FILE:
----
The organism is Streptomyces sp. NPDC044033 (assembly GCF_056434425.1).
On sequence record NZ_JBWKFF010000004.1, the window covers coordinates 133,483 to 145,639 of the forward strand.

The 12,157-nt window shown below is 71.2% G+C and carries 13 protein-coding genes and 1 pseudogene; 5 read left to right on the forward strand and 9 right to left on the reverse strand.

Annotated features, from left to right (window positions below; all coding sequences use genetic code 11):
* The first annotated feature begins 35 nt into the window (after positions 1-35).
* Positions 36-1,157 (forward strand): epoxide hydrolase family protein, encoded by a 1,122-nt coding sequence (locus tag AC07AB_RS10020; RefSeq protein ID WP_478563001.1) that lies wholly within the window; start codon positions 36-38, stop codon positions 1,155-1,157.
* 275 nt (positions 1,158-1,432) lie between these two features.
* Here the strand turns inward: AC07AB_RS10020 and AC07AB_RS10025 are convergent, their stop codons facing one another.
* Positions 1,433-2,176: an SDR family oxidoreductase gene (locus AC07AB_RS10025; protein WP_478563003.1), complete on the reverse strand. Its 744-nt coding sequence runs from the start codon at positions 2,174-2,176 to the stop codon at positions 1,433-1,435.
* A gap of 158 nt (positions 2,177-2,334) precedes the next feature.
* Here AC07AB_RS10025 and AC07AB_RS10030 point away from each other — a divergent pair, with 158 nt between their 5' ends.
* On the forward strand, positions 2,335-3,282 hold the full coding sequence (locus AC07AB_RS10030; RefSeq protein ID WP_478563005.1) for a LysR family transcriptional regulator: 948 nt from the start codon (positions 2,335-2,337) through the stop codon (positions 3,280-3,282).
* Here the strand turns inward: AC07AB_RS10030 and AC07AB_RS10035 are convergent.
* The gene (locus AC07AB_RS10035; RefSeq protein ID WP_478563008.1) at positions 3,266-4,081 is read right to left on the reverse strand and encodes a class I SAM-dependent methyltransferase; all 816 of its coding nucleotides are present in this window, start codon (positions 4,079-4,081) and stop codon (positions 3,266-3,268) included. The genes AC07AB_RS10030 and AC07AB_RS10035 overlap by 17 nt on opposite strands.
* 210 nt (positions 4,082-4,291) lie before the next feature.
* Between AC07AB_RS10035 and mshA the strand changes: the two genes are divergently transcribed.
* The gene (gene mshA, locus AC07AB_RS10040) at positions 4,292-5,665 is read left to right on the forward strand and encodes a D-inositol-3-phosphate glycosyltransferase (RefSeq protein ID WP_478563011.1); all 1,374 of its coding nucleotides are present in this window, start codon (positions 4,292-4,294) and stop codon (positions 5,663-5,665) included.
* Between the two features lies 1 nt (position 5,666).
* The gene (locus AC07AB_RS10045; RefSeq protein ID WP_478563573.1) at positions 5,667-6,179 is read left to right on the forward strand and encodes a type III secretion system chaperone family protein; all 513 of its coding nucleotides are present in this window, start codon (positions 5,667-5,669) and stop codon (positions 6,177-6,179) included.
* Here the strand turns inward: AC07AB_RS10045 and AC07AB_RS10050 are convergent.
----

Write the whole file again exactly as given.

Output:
The organism is Streptomyces sp. NPDC044033 (assembly GCF_056434425.1).
On sequence record NZ_JBWKFF010000004.1, the window covers coordinates 133,483 to 145,639 of the forward strand.

The 12,157-nt window shown below is 71.2% G+C and carries 13 protein-coding genes and 1 pseudogene; 5 read left to right on the forward strand and 9 right to left on the reverse strand.

Annotated features, from left to right (window positions below; all coding sequences use genetic code 11):
* The first annotated feature begins 35 nt into the window (after positions 1-35).
* Positions 36-1,157 (forward strand): epoxide hydrolase family protein, encoded by a 1,122-nt coding sequence (locus tag AC07AB_RS10020; RefSeq protein ID WP_478563001.1) that lies wholly within the window; start codon positions 36-38, stop codon positions 1,155-1,157.
* 275 nt (positions 1,158-1,432) lie between these two features.
* Here the strand turns inward: AC07AB_RS10020 and AC07AB_RS10025 are convergent, their stop codons facing one another.
* Positions 1,433-2,176: an SDR family oxidoreductase gene (locus AC07AB_RS10025; protein WP_478563003.1), complete on the reverse strand. Its 744-nt coding sequence runs from the start codon at positions 2,174-2,176 to the stop codon at positions 1,433-1,435.
* A gap of 158 nt (positions 2,177-2,334) precedes the next feature.
* Here AC07AB_RS10025 and AC07AB_RS10030 point away from each other — a divergent pair, with 158 nt between their 5' ends.
* On the forward strand, positions 2,335-3,282 hold the full coding sequence (locus AC07AB_RS10030; RefSeq protein ID WP_478563005.1) for a LysR family transcriptional regulator: 948 nt from the start codon (positions 2,335-2,337) through the stop codon (positions 3,280-3,282).
* Here the strand turns inward: AC07AB_RS10030 and AC07AB_RS10035 are convergent.
* The gene (locus AC07AB_RS10035; RefSeq protein ID WP_478563008.1) at positions 3,266-4,081 is read right to left on the reverse strand and encodes a class I SAM-dependent methyltransferase; all 816 of its coding nucleotides are present in this window, start codon (positions 4,079-4,081) and stop codon (positions 3,266-3,268) included. The genes AC07AB_RS10030 and AC07AB_RS10035 overlap by 17 nt on opposite strands.
* 210 nt (positions 4,082-4,291) lie before the next feature.
* Between AC07AB_RS10035 and mshA the strand changes: the two genes are divergently transcribed.
* The gene (gene mshA, locus AC07AB_RS10040) at positions 4,292-5,665 is read left to right on the forward strand and encodes a D-inositol-3-phosphate glycosyltransferase (RefSeq protein ID WP_478563011.1); all 1,374 of its coding nucleotides are present in this window, start codon (positions 4,292-4,294) and stop codon (positions 5,663-5,665) included.
* Between the two features lies 1 nt (position 5,666).
* The gene (locus AC07AB_RS10045; RefSeq protein ID WP_478563573.1) at positions 5,667-6,179 is read left to right on the forward strand and encodes a type III secretion system chaperone family protein; all 513 of its coding nucleotides are present in this window, start codon (positions 5,667-5,669) and stop codon (positions 6,177-6,179) included.
* Here the strand turns inward: AC07AB_RS10045 and AC07AB_RS10050 are convergent.